Plenty has been forgotten, twisted, exaggerated, or fluffed up since the infamous night of the Cobalt Lounge in 2000 in Atlanta.
I for one, do not think Ray Lewis literally murdered Jacinth Baker and Richard Lollar. Star athletes never do any of their own dirty work, much less their bloody dirty work.
That said, the image rehabilitation and Saint-ification of Ray Lewis since that time has been nothing short of the most dishonest, ridiculous, and nauseating episodes in modern sports.
Yet, I have no energy to rail against it, full throat. Nor interest. It's so ludicrous, it's like writing a manifesto on Britney Spears' lack of musical talent.
Whenever it comes to Ray Lewis, my fullest sentiment is approximately a chortle and a sarcastic "well, of course."
That said, here's the best Ray Lewis Murder 101 story I've seen, and people can make their own final judgement on all things "Ray Ray" with this as a guide. You should read the whole thing, but because I am never failing in helping you readers be lazy, here's a few key edited 'graphs to consider.
After racing from the scene, Lewis’ limo didn’t return to his hotel, the Georgian, but instead to the Holiday Inn Express where Sweeting was staying. Lewis then took a cab back to the Georgian.
It didn’t take long for police to find the limo, shot through with bullet holes, blood in the interior. It sat just a mile from the crime scene, and when cops walked into the lobby, they found Lewis’ driver, Fassett, trembling and chain-smoking.
Fassett told the police he’d seen Sweeting, Oakley and Lewis all fighting and provided details that only an eyewitness could know. He said he’d heard Oakley boast, “I stabbed mine,” and Sweeting reply, “I stabbed mine, too.” When police got to Lewis’ room, they found blood there, too — but not Lewis, who had fled to his fiancée’s family home.
A few hours after the murders, at about 6 a.m., Lewis had called Robertson and asked her to go to the Georgian and pack up everything he’d left behind. A jailhouse informant, meanwhile, told cops that Lewis was using one of his sisters to relay messages to Sweeting, telling him not to worry, that Lewis would never betray him.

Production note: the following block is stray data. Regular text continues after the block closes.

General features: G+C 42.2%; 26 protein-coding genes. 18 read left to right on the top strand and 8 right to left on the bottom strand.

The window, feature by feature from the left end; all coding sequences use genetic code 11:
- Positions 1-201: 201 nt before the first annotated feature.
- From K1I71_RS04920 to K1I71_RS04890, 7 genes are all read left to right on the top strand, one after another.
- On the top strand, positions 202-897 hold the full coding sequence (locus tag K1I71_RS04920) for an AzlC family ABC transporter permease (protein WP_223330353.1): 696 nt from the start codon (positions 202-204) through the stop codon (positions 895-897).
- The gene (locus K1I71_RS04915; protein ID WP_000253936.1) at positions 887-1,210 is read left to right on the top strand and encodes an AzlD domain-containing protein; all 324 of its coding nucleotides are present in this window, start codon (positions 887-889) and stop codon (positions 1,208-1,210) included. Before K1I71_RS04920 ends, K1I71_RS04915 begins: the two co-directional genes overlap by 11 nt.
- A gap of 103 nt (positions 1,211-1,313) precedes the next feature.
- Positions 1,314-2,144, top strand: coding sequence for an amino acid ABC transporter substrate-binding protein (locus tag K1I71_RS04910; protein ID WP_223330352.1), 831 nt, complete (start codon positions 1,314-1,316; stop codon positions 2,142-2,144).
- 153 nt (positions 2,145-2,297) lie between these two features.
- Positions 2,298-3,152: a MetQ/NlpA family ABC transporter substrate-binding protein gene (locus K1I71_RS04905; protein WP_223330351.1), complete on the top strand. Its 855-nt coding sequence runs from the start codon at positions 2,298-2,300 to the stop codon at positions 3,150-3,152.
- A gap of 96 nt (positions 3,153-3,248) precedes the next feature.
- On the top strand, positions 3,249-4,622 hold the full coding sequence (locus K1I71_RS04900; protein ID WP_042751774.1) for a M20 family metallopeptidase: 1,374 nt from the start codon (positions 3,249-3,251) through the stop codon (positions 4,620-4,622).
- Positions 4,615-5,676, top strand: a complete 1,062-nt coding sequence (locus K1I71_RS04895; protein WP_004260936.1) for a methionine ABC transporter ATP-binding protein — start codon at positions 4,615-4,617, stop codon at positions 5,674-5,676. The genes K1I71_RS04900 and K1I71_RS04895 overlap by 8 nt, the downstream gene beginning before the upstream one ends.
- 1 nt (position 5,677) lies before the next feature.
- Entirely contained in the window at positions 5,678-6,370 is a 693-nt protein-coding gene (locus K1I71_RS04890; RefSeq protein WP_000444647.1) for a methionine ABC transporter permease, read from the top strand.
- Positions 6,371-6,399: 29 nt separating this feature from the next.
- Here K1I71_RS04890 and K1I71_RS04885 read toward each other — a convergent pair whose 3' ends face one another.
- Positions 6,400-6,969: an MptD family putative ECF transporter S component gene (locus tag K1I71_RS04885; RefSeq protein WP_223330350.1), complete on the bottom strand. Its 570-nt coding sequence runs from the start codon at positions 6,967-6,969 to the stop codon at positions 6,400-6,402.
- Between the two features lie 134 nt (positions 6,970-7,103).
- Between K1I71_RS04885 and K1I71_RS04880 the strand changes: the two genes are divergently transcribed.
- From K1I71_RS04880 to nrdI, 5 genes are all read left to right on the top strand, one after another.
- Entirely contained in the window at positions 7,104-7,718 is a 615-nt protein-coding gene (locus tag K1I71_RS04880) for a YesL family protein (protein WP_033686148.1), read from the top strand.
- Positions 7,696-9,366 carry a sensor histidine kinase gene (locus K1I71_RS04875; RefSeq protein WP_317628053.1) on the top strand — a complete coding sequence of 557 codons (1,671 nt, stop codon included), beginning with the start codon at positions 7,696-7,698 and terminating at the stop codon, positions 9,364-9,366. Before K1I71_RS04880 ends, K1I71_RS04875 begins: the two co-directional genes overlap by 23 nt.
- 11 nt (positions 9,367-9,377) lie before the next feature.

Lewis himself felt he had little to worry about. The Ravens were standing firmly behind him. Lewis’ own private investigators beat the cops to just about every witness in the limo; they all got lawyers. His driver, Fassett, became increasingly unsure of what went down that night.
The trial began on May 15, 2000, and quickly fell apart. The state’s star witness, Fassett, recanted much of what he had told police. He swore he’d never seen Lewis strike anyone.
By the trial’s second week, Lewis wasn’t even attempting to appear respectful. He sat at the defense table and scrawled his autograph over and over. Finally, on June 4, Lewis’ attorney and the prosecution cut a deal. Lewis would testify against Sweeting and Oakley in exchange for one year’s probation on obstruction of justice. Lewis testified he saw Oakley fighting in the melee and that Sweeting had told Lewis he’d been punching with the same hand that cupped a knife.
Here, too, the prosecution miscalculated. On June 13, 2000, the jury acquitted both men on charges of murder and assault. They spent just five hours deliberating.
Chalk it up to police incompetence, the force of an NFL team/owner racing to save his "investment" and ultimately, a just outcome.
I think Ray Lewis did exactly - and mostly - what he ultimately plead guilty to: obstruction of justice.
In an awful street fight between his thug friends, and a group of other random thugs.
The NFL should have absolutely suspended him for a considerable amount of time, because obstructing justice in a double murder is a seriously awful act. Minimum 4 games, upwards to a year. Instead, he just paid out money, and returned to the league as a superstar, with virtually no price to be paid as a bankable endorser.
Now, Ray Lewis will retire directly to ESPN - where I think he has a chance to be quite good, if you can compartmentalize all of the above - and also become a special consultant to the NFL.
To which I say, as always... /chortle... "Well, of course."